Jay

franzb69
03-25-2013, 07:51 AM
i only have 5 knives that's stainless and everything else is carbon. swedish carbon, 1095, 2 in blue steel, virgin carbon(masamoto), high carbon(suisin).... forgot the rest of what i got. lol.

mhenry
03-25-2013, 11:25 AM
That HD is the most carbon like stainless knife I have ever used, it even develops a patina. Great knife!



Mike and I covered this a couple months ago, true, and I did end up with his HD, which is the only "stainless" knife I keep in my kit. I think what it comes down to is that there's something inherently soulful about it and the fact that it's everchanging and a bit demanding is what gives it that quality. I just plain like it.

Miles
03-25-2013, 10:38 PM
I'm not sure, but I'd wager that if I spent the time to inventory my extended batterie, the carbon blades would seriously outnumber the stainless.
I don't dislike stainless. There are stainless knives which I really like, but some of those probably have more to do with what I put into them to make them into "my" knives so I have a natural affinity for them. I think that's a philosophy which is inherently Japanese. The fact that Japanese makers tend to deliver blades which have either no edge or a basic edge at best, demands more from the user. It seems as if that approach forces a person to become much more connected and attuned to the knife and in turn, the knife becomes more attuned to the user. I guess I just find that connection much easier with carbon blades.

andrewbernst
04-04-2013, 03:53 PM
This is getting me pretty misty-eyed. Forget about me trying to figure out if I like patina, what colors to make it, forcing etc... How can I not get a real carbon suji now? I have two Tojiro Shirogamis but with the kurouchi and cladding I don't get to see the beauty happen.

Would everyone here recommend carbon steel for a suji? I've been looking at the Sakai Yusuke, Ginga (too pricey), and some yo-s (Misono Swedish, Fuji, Suisin HC, etc.) But I really want to stick with the was. Too bad there are almost no wa sujis in the sub $200 range! I hate to say it, but the pictures on the Gesshin Urakus do not make me want to buy that.

K-Fed
04-04-2013, 04:29 PM
I really like carbon over all but especially for a suji. My sujis don't see a lot of board contact so they hold that razor carbon edge for a nice long time. Plus hot protein patina is just cool :-)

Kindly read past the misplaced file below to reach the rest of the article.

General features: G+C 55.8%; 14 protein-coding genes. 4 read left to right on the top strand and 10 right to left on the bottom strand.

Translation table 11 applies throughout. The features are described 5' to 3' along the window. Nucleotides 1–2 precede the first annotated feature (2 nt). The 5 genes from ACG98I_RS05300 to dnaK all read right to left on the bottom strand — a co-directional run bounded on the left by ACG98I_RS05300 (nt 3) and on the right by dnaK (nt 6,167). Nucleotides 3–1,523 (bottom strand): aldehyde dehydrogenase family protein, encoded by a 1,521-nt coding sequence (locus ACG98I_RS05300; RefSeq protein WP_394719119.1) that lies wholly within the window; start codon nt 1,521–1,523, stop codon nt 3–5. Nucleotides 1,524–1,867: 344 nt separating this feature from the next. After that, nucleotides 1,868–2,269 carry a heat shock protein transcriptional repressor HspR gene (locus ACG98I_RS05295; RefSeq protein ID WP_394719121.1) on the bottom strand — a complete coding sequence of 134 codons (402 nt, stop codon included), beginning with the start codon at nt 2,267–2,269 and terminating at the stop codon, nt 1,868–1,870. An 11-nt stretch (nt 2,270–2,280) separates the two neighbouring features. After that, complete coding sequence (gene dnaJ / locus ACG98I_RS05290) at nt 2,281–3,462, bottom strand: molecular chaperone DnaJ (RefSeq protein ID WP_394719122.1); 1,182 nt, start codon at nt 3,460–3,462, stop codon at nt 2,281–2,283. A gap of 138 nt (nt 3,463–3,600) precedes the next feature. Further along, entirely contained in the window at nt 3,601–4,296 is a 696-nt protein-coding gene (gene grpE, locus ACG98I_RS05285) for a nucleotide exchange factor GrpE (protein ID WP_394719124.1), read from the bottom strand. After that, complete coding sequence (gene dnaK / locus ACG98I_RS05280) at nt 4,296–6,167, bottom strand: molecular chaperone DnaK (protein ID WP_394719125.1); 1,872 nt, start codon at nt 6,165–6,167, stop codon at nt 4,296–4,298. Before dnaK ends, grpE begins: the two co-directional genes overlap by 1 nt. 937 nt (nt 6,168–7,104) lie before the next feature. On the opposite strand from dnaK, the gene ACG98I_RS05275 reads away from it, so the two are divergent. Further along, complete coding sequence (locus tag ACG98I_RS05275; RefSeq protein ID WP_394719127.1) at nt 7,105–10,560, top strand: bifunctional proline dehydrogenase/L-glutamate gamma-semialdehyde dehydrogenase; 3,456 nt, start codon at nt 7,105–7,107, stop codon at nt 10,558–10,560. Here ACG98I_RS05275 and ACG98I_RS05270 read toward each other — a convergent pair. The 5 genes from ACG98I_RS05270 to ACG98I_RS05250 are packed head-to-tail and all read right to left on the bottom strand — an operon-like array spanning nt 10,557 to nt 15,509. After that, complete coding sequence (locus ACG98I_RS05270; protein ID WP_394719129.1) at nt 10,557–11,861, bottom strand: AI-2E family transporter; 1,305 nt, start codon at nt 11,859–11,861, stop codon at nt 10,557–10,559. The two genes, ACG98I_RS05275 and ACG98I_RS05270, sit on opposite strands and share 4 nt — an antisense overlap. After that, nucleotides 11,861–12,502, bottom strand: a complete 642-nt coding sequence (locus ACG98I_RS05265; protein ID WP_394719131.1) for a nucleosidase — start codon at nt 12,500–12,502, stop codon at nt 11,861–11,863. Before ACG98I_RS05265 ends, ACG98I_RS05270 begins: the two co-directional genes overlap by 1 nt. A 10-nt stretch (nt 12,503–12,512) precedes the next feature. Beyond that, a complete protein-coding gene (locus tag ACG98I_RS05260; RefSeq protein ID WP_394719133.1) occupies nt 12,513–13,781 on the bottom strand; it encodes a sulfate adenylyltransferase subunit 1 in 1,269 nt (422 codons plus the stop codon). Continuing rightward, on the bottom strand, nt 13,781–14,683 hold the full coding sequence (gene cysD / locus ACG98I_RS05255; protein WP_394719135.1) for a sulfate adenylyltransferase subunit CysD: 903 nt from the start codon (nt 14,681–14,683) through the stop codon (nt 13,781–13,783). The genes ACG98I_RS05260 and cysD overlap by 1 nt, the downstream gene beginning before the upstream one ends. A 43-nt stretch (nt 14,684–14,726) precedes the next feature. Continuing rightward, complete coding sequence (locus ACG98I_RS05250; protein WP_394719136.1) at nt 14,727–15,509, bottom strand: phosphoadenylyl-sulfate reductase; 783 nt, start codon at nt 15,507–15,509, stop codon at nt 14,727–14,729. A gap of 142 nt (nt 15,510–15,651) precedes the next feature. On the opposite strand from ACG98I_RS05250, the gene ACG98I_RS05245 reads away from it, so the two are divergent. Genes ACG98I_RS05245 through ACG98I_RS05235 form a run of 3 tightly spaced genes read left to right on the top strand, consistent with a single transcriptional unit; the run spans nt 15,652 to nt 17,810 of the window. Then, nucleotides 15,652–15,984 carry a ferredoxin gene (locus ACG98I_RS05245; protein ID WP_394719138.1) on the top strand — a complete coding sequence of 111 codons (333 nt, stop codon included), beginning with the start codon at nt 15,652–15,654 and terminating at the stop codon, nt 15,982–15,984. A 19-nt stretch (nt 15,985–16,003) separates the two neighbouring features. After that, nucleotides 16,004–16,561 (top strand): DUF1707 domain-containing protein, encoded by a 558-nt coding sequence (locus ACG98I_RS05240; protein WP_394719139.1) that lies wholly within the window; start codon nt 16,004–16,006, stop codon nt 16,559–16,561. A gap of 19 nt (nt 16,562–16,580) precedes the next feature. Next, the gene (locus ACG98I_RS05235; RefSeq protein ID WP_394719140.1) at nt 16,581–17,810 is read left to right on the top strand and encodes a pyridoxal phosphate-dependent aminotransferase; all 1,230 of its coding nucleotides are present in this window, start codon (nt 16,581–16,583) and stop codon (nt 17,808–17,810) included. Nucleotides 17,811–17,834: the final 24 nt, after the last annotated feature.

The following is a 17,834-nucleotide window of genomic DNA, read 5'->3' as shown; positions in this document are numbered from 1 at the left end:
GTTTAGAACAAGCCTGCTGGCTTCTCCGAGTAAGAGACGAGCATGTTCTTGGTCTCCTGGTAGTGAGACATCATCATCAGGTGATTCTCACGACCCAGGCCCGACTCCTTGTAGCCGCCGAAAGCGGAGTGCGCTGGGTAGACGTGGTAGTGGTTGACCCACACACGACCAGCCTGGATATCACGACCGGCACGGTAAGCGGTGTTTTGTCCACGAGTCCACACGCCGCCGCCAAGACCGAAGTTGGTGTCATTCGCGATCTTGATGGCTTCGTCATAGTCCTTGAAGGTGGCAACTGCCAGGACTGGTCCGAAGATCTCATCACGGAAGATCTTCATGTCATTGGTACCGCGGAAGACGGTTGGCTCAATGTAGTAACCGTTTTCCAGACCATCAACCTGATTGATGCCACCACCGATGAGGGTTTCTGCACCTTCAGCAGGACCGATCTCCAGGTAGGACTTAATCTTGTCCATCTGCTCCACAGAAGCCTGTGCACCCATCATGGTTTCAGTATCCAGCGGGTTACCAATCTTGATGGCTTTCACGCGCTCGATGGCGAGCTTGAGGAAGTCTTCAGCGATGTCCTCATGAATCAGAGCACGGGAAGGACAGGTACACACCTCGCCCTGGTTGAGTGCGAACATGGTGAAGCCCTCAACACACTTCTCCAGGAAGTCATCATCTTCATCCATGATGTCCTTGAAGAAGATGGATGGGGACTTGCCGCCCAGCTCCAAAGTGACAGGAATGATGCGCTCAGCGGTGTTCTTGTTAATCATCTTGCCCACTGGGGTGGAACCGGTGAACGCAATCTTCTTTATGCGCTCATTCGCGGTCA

Vangelis
04-04-2013, 07:22 PM
+ 1 to carbon blades.

I will not comment on how easy are to sharpen and how acute edge can get as I am not pro on sharpening and definitely there are some very good stainless steels. What I really love with carbon knives is the character they are having when reacting with food, every blade has a different patina :p really enjoyable.

The only non carbon knives I currently use are my two petties and the parers (well I don't use them at all, only my gf does). I found handy not to worry about them getting rusted while I am cooking, plus I use them as fruits knives.

Miles
04-06-2013, 06:38 PM
Wait a minute. Haven't you waxed poetically about your Suisin Inbox Honyaki?

Jay

I have. That's hands down my fave stainless knife. It has it's own unique quality. It doesn't quite have the soulfulness of carbon, but it is a knife with which I have a strong connection. Were I to shed all my stainless knives, the HD and the Suisin IH would be the two I'd keep.

Mitbud
04-07-2013, 12:13 PM
For me it's the conversation I have with a knife. Carbon teaches me more with a much clearer voice.

bieniek
04-07-2013, 01:52 PM
really want to stick with the was. Too bad there are almost no wa sujis in the sub $200 range! I hate to say it, but the pictures on the Gesshin Urakus do not make me want to buy that.

The Yoshihiros are very good knives.

So are the ones on ebay. Whats wrong with the looks?

schanop
04-07-2013, 05:29 PM
Would everyone here recommend carbon steel for a suji? I've been looking at the Sakai Yusuke, Ginga (too pricey), and some yo-s (Misono Swedish, Fuji, Suisin HC, etc.) But I really want to stick with the was. Too bad there are almost no wa sujis in the sub $200 range! I hate to say it, but the pictures on the Gesshin Urakus do not make me want to buy that.

Sakai Yusuke wa-suji 270-300mm was sub 200USD once, a long time ago though.

If you have been looking at ginga: have a look at Ashi Hamono Ginga wa suji carbon here (http://www.jshoppers.com/shohin.asp?shocd=W00008R1&PageNo=1&bunrui1=9&bunrui2=10&bunrui3=10); 270mm is still sub-200. There is a typo on the page, but this page is white #2 version, stainless version is a little bit more expensive, note W0008R1 vs W0007R1 and description differences (http://www.jshoppers.com/shohin.asp?shocd=W00007R1&PageNo=1&bunrui1=9&bunrui2=10&bunrui3=10).